The Scoop on … Manure Series | March 20, 2021

It has long been argued that the value of manure, in providing micro-nutrients and organic matter to the soil, is priceless.

Manure is more than the sum of its N-P-K parts, isn’t it? It has micro-nutrients and organic matter that are, essentially, priceless. “Fertilizer is great, but it will only get you so far,” says Greg Boon, an independent agronomist with AgriSolve. He works with farmers as both a Nutrient Management Planner and a Certified Crop Advisor, to make the most of their manure sources.

“If I’ve got two fields with similar soil test levels, one built without manure and one with it, I’ll often see the manure-built field have the higher yield and higher organic matter levels to withstand drought,” he observes.

Greg was one of three local panelists on The Scoop on Poultry Manure on February 5th, alongside Mark Hermann (Whistlebare Poultry Farm) and Adrian Guntensperger (Guntensperger Farm Services).

Over 200 Ontario farmers attended online workshops on the value of manure, which took place in early February. Part of the ‘Timing Matters’ initiative, the 5-part series involved various commodity organizations, including OSCIA Program Director Angela Straathof, who provided an update on the first- year successes of the ONFARM project.

The series was hosted by OPACA and focused on dairy, beef, poultry, hog and municipal organics. Each event’s panel included a farmer, an agronomist, and a manure applicator. The workshops included plenty of audience engagement, as farmers got more comfortable with the online platform.

Of course, no workshop on manure is complete without Christine Brown, OMAFRA’s Sustainability Specialist Field Crops. She demonstrated AgriSuite, a group of calculators that are available online at for farmers to use.

AgriSuite is decades of Ontario-based research in the palm of your hand. Up to this point, it has been used primarily by consultants, but it is now a web- based platform that works on all smart phones as well. Farmers can input their soil tests, crop rotation, yields and manure analysis into the calculator to determine the best rate, method of application and timing to make the most of manure and fertilizer. The calculator has the N-P-K values built right in, so users can compare various scenarios to see how to make the most from their manure.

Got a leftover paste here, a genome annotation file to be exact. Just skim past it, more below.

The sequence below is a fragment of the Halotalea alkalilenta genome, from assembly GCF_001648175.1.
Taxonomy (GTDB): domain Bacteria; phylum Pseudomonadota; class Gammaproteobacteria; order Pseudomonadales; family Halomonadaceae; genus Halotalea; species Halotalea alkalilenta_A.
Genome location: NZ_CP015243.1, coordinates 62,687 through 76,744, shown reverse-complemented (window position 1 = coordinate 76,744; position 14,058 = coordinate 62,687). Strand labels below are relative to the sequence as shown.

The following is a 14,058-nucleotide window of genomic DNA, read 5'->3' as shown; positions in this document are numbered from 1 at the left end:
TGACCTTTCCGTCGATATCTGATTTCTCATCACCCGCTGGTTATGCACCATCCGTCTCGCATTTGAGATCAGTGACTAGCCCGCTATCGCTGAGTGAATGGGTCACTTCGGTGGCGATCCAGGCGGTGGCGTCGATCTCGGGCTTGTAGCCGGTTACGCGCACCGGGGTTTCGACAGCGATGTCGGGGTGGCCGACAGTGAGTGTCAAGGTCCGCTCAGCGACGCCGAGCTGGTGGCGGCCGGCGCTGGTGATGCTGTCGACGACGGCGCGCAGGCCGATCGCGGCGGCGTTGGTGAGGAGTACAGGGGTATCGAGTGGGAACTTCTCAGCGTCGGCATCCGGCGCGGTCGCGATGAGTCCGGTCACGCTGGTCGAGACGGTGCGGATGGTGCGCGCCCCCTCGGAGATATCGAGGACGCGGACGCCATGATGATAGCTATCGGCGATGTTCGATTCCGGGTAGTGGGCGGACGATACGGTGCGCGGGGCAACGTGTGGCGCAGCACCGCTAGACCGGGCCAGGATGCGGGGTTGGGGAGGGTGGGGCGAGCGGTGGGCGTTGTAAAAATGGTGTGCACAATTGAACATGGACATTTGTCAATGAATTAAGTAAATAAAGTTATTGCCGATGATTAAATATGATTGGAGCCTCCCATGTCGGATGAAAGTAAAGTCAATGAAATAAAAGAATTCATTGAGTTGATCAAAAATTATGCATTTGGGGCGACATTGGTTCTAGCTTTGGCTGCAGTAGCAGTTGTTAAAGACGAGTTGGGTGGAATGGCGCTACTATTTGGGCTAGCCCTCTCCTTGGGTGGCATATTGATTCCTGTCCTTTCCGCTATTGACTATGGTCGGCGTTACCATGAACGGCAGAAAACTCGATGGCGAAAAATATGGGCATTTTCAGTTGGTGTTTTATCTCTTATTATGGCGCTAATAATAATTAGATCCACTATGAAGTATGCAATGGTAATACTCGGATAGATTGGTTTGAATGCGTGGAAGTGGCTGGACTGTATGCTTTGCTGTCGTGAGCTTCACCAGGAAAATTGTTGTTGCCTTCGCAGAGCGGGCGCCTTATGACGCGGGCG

“Still, the greatest value of manure is on fields with the lowest soil tests,” says Andy de Vries, a farmer, agronomist and partner with CropQuest. “When a farmer’s soil tests get to a certain point, it just makes more economic sense to trade it or sell it to a neighbour,” says de Vries, who buys in all his manure from his neighbours.

There were a few key take-aways from the online discussions: 1) It makes most sense to apply manure up to a field’s phosphorus requirements, sell the rest and amend the N and K needs with commercial fertilizer, 2) The most value is retained from getting manure into the soil and as close to the growing season as possible, or into a growing crop or cover crop, and 3) It is best to avoid wet field conditions and reduce tire pressure when applying manure.

“You can undo all the benefits of manure by applying it at the wrong time,” says Cliff Horst, of Country Custom Ag, a custom farming and manure application business near Shakespeare. “If you don’t have the time or equipment to do a good job, hire a contractor,” he adds.

Horst spoke at The Scoop on Hog Manure workshop and is also an OPACA board member. OPACA was formed in 2017 to connect and represent the growing number of agri-contractors in Ontario and to promote best practices in the industry.

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